If you’re trading penny stocks, you’ve likely heard about Market Makers signals.
They’re a hot topic with stock traders, no matter the price of the stock.
Many people believe that Market Makers communicate through a series of signals.
These signals indicate what they’re looking to accomplish through the purchase of shares.
This may seem a little confusing, but we are here to offer some needed clarity.
In this guide, we’ll explain the 5 most common signals used by Market Makers and what they mean.
So, keep reading to learn everything you need to know about Market Maker signals and how investors use them to trade stocks.
What Are Market Makers?
Market Makers are individuals or a firm that actively quotes two-sided markets in a security.
They provide bids and offers, also known as asks, as well as the market size for each.
Market Maker quotes look something like this: $5.00–$5.05, 100 x 500.
When you see a quote like this from a Market Maker, it translates to what they’re willing to buy and sell stocks at.
They are looking to bid (or buy) 100 shares at $5.00.
They are also looking to offer (or sell) 500 shares at $5.05.
Other investors can buy from the Market Maker at $5.05, which is known as lifting the offer.
If participants sell to the Market Maker for $5.00 a share, it’s known as hitting the bid.
Depending on the way a Market Maker buys or sells can turn the tide of the market.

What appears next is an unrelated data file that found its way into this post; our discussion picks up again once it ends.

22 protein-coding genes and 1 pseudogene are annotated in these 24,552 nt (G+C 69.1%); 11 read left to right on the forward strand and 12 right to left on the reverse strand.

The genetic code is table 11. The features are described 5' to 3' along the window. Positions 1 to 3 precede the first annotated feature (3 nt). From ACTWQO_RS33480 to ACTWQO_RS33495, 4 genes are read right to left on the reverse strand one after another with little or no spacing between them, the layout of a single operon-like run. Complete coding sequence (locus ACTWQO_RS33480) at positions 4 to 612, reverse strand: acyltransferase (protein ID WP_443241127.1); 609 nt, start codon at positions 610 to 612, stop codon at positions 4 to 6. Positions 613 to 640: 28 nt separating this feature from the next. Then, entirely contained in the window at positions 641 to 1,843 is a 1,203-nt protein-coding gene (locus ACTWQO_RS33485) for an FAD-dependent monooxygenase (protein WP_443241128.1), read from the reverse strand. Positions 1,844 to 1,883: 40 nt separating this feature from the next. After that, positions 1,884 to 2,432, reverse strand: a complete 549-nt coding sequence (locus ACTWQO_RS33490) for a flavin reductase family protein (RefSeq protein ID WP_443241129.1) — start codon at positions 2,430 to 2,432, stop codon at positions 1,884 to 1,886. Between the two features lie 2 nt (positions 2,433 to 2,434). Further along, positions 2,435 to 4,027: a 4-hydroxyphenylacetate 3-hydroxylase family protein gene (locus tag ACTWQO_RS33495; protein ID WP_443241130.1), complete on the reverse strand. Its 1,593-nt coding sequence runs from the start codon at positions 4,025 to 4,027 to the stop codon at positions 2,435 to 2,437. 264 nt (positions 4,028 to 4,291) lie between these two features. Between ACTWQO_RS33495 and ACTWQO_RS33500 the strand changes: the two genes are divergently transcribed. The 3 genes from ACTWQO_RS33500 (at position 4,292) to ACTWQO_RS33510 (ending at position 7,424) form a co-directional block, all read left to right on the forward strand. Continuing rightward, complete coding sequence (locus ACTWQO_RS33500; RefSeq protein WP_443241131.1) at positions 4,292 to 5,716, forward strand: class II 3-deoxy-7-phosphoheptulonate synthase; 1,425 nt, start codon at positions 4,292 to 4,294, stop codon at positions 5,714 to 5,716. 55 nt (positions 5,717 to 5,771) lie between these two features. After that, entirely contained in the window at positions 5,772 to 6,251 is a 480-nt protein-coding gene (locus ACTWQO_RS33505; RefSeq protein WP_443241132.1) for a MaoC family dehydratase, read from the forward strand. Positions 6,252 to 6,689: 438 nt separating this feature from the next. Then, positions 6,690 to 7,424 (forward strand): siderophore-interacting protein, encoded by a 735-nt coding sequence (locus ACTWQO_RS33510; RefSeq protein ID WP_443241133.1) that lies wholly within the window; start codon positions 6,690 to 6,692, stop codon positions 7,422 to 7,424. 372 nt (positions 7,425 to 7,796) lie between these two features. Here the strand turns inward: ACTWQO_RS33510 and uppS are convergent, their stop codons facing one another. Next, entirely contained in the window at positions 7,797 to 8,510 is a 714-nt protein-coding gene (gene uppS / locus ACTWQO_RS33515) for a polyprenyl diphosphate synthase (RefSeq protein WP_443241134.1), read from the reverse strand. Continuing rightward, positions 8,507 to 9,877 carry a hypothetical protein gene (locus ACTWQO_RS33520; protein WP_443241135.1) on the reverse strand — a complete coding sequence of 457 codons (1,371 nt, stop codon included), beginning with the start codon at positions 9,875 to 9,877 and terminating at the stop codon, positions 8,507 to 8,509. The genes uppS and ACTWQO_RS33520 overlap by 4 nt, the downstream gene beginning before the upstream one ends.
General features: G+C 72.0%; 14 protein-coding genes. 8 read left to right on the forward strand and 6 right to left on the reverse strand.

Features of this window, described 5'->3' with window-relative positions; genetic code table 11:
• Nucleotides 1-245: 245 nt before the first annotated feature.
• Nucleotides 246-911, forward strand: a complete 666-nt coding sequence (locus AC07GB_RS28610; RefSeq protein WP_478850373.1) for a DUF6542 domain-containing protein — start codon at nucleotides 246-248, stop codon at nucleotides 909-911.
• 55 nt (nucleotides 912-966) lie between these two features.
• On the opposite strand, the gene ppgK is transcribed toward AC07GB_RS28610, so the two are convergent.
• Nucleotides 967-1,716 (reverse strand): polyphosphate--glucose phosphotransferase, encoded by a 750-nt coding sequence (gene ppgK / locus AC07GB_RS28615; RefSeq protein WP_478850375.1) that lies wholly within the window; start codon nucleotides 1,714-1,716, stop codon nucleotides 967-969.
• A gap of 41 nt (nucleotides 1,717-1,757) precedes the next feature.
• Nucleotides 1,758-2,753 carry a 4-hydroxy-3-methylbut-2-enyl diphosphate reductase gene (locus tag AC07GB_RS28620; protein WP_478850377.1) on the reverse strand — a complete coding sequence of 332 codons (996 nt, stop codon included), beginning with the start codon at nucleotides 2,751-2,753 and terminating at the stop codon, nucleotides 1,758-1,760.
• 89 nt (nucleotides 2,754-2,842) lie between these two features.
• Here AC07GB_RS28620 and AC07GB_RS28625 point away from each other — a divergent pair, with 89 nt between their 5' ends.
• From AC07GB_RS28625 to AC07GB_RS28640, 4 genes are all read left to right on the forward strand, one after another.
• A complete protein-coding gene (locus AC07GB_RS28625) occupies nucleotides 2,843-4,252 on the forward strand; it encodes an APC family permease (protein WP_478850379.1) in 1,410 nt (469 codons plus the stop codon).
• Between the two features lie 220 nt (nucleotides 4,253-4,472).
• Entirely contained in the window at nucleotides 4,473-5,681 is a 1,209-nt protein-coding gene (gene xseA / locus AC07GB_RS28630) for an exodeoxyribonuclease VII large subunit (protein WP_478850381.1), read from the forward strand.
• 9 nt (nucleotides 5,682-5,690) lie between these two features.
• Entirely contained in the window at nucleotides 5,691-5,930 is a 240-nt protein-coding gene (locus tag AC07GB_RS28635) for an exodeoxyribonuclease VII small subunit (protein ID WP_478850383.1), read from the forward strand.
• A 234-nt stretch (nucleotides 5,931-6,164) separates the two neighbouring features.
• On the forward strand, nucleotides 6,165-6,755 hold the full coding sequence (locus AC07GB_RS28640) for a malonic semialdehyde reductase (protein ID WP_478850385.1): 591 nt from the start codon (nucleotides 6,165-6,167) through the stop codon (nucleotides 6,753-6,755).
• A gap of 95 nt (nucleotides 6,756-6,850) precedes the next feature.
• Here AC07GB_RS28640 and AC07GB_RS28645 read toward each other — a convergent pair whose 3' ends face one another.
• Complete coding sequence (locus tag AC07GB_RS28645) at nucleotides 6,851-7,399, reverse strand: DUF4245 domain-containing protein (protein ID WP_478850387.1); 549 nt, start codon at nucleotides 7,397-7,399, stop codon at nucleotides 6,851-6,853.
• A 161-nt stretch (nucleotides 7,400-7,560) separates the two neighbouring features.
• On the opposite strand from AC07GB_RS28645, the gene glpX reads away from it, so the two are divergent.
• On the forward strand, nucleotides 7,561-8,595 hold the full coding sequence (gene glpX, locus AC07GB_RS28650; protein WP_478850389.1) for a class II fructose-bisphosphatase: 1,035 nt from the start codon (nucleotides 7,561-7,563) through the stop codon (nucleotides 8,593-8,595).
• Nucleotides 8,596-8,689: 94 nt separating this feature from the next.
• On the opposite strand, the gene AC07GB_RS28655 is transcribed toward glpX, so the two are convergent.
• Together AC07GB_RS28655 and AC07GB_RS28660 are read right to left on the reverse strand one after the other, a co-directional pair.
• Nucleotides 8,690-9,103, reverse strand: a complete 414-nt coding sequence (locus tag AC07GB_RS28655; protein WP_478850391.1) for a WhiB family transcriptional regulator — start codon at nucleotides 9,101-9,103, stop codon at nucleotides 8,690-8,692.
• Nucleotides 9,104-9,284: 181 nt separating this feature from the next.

It is also a way to forecast your own trading if you know what to look for.
So, understanding Market Maker signals is an excellent way to make money on the market, especially with penny stocks.
Following along with their signals is a good trick to keep in your back pocket.
5 Common Market Maker Signals and Their Meanings
If you’re looking at Market Makers as a way to influence your own trading of shares of a stock, it’s important to know what to look for.
These are the 5 most common Market Maker signals, and what they’re supposed to mean.
If a Market Maker is looking to obtain 100 shares at a time, it means that they’re trying to purchase them at a lower price.
Market Makers will never put up a bid for thousands of shares at any given time because it will likely result in them losing money.
If they purchase shares slowly, or incrementally, they can save some money in the long run; this is why they usually buy in small amounts.
If Market Makers bid for 200 shares at a time, it means that they need shares badly, but they don’t want to take the stock down.
This is another way of ensuring that their bids are going to be cost-effective in the long run.
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It also shows that they want the shares more than they do when they bid for 100.
A bid of 300 means that they want the stock taken down or that they plan on taking down the stock by at least 30% so they can load shares.
This is a way of getting the stock price to come down so that they can purchase more.
4. 400 – Keep Trading it Sideways
This is how Market Makers stabilize a stock price before making it trend higher or lower in price.
Market Makers need the right amount of support and resistance to pull this off correctly.
By posting a bid of 400, a Market Maker tells the other Market Makers to keep things stable for the time being.